I’ve featured boots, flats, pumps, and booties from Shoetopea. Last, but certainly not least, there are the platforms. a group full of wild, exuberant choices. A complete city of shoes.
Shoetopia is open now, so grab a taxi to Shoetopia. A fun thing to look for are these glorious booties from Baiastice that come with three options, Charm, Prestige, and Glamour for all 18 shades. If you get the fatback, there are six bonus special edition shoes, 3 in lace and 3 in patent leather.
Shoetopia Pumps and shopping begins in just fifteen hours at noon SLT Saturday, March 25th. However, if you are in one of the six sponsor VIP groups, it’s open now.
12:00 – Thalia Heckroth™ Mattea
1:00 – Ingenue Sigrid
2:00 – [sYs] Vallie Heels
3:00 – Thalia Heckroth™ Laurel
4:00 – Gos Monza Belted Pumps
5:00 – CX Project Harpoon
6:00 Murray Jacqueline Faux Crocodiles Stilletto
7:00 – Hopscotch Kitten Mary Janes
8:00 – fame femme nena
9:00 KC Couture – AMABEL HEELS
10:00 – Garbaggio Vivi
11:00 – DD Janelle Heel Dark
Carrie Bradshaw said, “The fact is, sometimes it’s really hard to walk in a single woman’s shoes. That’s why we need really special ones now and then to make the walk a little more fun.” I suppose I should credit Candice Bushnell, but the words are Carrie’s. If only Carrie could go to Shoetopia to find some really special ones.I am featuring several of the boots that will be on sale when Shoetopia opens at noon SLT tomorrow.
Depending on the shoe, I am wearing Maitreya’s Lara or Slink Physique body and feet, both with AlaskMetro’s Chi skin from Skin Fair.
Thalia Heckroth™ has made minimalism and simplicity her design signature. But just as Doris Janzen Longacre was correct when talking about simple living not being simple, minimalist design is just as deceptively complex. Embellishment is easy, structure is hard. Look at the structure on this gorgeously simple dress. Look at the bodice and the way the sleeves are inset. This is a deceptive form of simplicity that is the hallmark of good design. I decided to go for pink, out of the many color choices this dress comes in. I was tired. Pink wakes me up.
The writer Shana Alexander wrote,”Hair brings one’s self-image into focus; it is vanity’s proving ground. Hair is terribly personal, a tangle of mysterious prejudices.” This was brought home to me when visiting my sister who has lost her hair to chemotherapy. Most of the time, she wore a jaunty cap on her head, but she also had a couple wigs. One for each time she got cancer. Get cancer, win a prize! She would dither over what to wear, trying on hats, scarves and her two wigs, turning her head this way and that. It was terribly important because it, more than anything else, allows her to feel normal, to go out into the world without confronting the avid concern of the people she encounters. She does not want her cancer to be prayed over or a topic of conversation. She knows what will be will be and she’s doing her damnedest to struggle to live well while she is living.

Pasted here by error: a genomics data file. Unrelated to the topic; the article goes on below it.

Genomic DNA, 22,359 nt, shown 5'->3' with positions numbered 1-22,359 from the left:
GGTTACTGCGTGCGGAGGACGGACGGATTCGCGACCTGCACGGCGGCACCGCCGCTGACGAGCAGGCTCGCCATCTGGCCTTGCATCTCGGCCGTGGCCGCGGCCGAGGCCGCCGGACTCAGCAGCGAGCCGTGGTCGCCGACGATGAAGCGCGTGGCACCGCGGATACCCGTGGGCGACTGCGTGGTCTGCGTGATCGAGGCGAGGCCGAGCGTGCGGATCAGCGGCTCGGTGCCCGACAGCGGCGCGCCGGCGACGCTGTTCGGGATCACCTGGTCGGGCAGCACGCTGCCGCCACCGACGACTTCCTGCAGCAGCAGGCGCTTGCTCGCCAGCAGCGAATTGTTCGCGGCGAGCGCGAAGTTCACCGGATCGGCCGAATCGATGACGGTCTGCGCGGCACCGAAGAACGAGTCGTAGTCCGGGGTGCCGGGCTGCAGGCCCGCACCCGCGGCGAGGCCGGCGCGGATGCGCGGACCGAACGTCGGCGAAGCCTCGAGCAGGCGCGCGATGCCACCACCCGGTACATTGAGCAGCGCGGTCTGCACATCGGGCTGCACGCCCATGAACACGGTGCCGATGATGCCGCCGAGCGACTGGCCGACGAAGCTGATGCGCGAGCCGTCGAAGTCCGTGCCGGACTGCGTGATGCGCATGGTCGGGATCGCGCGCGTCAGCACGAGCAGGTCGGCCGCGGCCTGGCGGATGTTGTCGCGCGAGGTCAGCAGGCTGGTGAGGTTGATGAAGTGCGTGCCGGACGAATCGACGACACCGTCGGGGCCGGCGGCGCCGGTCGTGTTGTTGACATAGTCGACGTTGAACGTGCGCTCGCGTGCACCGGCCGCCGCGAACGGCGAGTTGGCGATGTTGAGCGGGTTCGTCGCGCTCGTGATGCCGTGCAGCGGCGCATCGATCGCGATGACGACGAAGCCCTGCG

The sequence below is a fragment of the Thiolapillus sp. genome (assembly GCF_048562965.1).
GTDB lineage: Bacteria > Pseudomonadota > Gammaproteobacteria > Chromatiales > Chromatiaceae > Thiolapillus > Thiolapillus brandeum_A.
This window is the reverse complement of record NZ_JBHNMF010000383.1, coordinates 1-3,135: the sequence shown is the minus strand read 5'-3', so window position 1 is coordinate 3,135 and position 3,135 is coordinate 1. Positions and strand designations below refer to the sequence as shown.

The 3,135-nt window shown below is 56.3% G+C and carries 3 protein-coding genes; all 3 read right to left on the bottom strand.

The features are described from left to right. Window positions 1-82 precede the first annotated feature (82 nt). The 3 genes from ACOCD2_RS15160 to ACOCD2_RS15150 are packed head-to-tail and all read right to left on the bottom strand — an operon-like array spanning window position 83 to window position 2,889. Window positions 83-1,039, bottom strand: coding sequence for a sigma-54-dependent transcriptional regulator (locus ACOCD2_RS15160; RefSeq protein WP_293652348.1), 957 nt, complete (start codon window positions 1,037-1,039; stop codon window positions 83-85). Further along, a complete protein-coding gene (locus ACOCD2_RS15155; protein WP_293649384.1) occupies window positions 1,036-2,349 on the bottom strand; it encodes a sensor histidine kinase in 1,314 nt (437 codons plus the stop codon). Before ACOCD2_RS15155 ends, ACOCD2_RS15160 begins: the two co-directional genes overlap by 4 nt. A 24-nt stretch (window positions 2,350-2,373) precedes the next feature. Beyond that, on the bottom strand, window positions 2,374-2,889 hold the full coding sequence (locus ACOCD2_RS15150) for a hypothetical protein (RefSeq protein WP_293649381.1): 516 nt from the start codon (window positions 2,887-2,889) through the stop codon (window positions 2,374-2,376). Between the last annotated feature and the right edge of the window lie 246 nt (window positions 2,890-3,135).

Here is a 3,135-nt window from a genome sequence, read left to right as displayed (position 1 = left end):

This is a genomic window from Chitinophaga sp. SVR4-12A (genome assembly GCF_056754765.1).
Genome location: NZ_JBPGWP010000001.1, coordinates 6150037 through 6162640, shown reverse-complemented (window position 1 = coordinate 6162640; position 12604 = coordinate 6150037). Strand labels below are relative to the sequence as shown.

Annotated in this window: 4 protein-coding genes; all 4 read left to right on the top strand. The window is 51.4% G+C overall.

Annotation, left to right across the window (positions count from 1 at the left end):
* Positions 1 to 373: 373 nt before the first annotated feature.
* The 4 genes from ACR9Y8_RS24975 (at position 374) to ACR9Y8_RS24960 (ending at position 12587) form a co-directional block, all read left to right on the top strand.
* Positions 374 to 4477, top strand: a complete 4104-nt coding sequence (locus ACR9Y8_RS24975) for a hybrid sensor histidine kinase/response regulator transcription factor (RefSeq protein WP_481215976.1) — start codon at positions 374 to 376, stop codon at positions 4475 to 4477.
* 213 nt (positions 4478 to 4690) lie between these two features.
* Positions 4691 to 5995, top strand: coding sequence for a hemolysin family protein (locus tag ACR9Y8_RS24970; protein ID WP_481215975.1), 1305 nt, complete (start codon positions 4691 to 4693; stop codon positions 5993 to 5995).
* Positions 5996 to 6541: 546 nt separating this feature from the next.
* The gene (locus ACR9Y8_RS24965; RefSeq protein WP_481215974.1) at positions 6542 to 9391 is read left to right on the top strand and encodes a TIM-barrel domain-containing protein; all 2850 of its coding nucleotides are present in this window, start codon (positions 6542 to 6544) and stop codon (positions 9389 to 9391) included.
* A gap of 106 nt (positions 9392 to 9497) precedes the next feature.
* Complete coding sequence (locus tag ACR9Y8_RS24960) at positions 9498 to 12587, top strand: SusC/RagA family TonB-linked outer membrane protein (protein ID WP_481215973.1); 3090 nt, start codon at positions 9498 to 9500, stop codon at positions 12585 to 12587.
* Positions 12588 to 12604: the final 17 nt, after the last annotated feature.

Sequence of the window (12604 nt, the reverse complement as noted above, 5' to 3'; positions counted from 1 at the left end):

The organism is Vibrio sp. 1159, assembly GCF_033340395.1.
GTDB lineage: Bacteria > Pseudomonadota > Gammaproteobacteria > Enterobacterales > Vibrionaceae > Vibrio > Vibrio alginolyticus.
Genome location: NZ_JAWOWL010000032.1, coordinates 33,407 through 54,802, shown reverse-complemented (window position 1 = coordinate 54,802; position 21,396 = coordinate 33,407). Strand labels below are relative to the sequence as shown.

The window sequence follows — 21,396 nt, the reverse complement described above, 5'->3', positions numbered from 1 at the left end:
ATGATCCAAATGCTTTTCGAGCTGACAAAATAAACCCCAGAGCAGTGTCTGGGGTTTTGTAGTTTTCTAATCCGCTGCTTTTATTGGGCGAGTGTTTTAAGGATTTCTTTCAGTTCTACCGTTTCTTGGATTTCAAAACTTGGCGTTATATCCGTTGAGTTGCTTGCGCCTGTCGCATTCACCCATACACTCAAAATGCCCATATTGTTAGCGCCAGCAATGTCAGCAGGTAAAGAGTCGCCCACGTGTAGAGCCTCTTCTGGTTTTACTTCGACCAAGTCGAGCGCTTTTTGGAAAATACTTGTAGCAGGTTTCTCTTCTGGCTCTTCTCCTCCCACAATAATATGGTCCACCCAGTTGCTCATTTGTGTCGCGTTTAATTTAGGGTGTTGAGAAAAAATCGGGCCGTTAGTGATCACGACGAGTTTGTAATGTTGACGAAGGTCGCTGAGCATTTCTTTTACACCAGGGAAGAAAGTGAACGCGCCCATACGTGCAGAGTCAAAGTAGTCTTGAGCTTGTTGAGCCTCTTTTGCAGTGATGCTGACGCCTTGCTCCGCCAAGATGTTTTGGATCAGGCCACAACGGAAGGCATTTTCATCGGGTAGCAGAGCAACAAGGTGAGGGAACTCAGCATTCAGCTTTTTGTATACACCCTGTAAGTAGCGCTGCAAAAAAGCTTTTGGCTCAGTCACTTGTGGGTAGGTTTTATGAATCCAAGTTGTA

Imagine for a moment, how much more important that must be for a child. To not have to deal with questions or pity. Pity is hard to take. It is corrosive and erodes your sense of self, your agency, your power. Does anyone really, deep in their hearts, want pity? Compassion, understanding, empathy? Yes, a thousand times, but pity? Never.
Children feel the same emotions that adults do, but they don’t necessarily have the tools to protect themselves from intrusive curiosity or well-meaning but painful pity, or even worse, the mockery of unkind and unthinking children. For them, a wig can be a shield from pain, the armor of confidence. That is why Hair Fair is so important – raising funds to buy wigs for children suffering for whatever kind of hair loss, whether from alopecia or from chemotherapy.